This led Bottinor and her collaborators to suggest that using statins more universally in childhood cancer survivors, instead of only in the population that presents with heart problems, could provide general and increased protection against mortality following a cardiovascular complication later in life.

Additionally, this paper indicates that hypertension — elevated blood pressure — was also associated with an increased risk for heart-related death in childhood cancer survivors. Previous published data demonstrates that if someone who was treated for cancer is hypertensive, their risk for heart disease is magnified compared to someone who is hypertensive but has never been treated for cancer.

Bottinor said that current guidelines from multiple medical associations often include high thresholds regarding who is eligible to receive blood pressure medication, particularly for younger patients, and that these parameters should be adjusted to reduce the risk of long-term heart complications.

“We probably should be lowering that bar for treating hypertension when we’re talking about survivors of childhood cancer because their risk for heart disease is so much higher than the general population,” Bottinor said.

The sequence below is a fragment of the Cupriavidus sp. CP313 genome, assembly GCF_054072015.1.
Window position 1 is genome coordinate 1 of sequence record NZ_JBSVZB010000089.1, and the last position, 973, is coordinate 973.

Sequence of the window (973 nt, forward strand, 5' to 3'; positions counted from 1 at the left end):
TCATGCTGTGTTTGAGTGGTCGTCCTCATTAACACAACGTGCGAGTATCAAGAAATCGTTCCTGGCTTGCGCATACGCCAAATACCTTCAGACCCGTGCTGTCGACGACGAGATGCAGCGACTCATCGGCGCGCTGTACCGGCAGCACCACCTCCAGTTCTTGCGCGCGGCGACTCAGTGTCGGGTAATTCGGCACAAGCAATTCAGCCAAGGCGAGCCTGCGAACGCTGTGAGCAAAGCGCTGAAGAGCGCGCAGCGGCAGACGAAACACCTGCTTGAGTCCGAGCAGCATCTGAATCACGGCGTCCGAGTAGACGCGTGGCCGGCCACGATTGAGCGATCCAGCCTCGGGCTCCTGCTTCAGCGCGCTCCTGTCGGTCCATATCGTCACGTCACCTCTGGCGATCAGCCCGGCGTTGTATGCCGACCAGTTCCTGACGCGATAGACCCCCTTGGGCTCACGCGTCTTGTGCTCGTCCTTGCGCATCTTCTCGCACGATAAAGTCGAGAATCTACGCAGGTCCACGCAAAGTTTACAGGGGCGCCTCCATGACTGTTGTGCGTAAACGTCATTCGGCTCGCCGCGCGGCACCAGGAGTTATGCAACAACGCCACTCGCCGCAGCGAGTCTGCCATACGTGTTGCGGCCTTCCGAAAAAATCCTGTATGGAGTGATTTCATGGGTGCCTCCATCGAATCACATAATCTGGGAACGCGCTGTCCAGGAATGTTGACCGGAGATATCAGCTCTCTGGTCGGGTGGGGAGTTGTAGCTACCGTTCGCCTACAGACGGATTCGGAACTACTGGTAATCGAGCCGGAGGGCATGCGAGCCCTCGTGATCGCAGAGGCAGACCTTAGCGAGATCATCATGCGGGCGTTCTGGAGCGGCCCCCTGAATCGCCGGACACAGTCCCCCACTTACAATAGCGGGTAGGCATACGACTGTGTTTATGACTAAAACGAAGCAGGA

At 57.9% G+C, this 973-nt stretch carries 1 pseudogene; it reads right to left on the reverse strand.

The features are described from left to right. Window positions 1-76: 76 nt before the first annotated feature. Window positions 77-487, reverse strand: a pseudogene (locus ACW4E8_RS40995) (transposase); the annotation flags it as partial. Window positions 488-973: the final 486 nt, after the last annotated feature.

Looking ahead, Bottinor said further research needs to be conducted to better understand the burden of heart health risk factors in younger adults who have been treated for cancer; clinical trials need to be activated that investigate if risk factor modification impacts patient outcomes; and efforts need to be implemented to increase general awareness of the risk factors that result following cancer treatment in children and younger adults.

The emerging field of cardio-oncology is paving the way for expert, multidisciplinary heart care before, during and after cancer treatment to mitigate adverse effects on cardiovascular health. The cardio-oncology program at Massey and the Pauley Heart Center is the only program in Virginia that has been accredited by the International Cardio-Oncology Society as a Center of Excellence.

Collaborators on Bottinor’s research include Eric Chow M.D., M.P.H., and David Doody, M.S., of Fred Hutchinson Cancer Center; Cindy Im, Ph.D., and David Jacobs, Jr., Ph.D., of the University of Minnesota; Saro Armenian, D.O., M.P.H., of City of Hope; Alexander Arynchyn, M.D., Ph.D., of the University of Alabama; Borah Hong, M.D., of Seattle Children’s Hospital; Rebecca Howell, Ph.D., of MD Anderson Cancer Center; Gregory Armstrong, M.D., Kirsten Ness, Ph.D., and Yutaka Yasui, Ph.D., of St. Jude’s Children’s Research Hospital; Kevin Oeffinger, M.D., of Duke University; and Alexander Reiner, M.D., M.Sc., of the University of Washington.

This study was funded by the National Cancer Institute (CA55727, CA204378, R21 CA261833), St. Jude’s Children’s Research Hospital (CA21765), the American Lebanese-Syrian Associated Charities, The Tomorrow Fund (636214), the American Heart Association (19CDA34760181), the National Center for Advancing Translational Sciences (KL2TR002648), the Children’s Cancer Research Fund, and the University of Minnesota Pediatric Foundation.

Written by: Blake Belden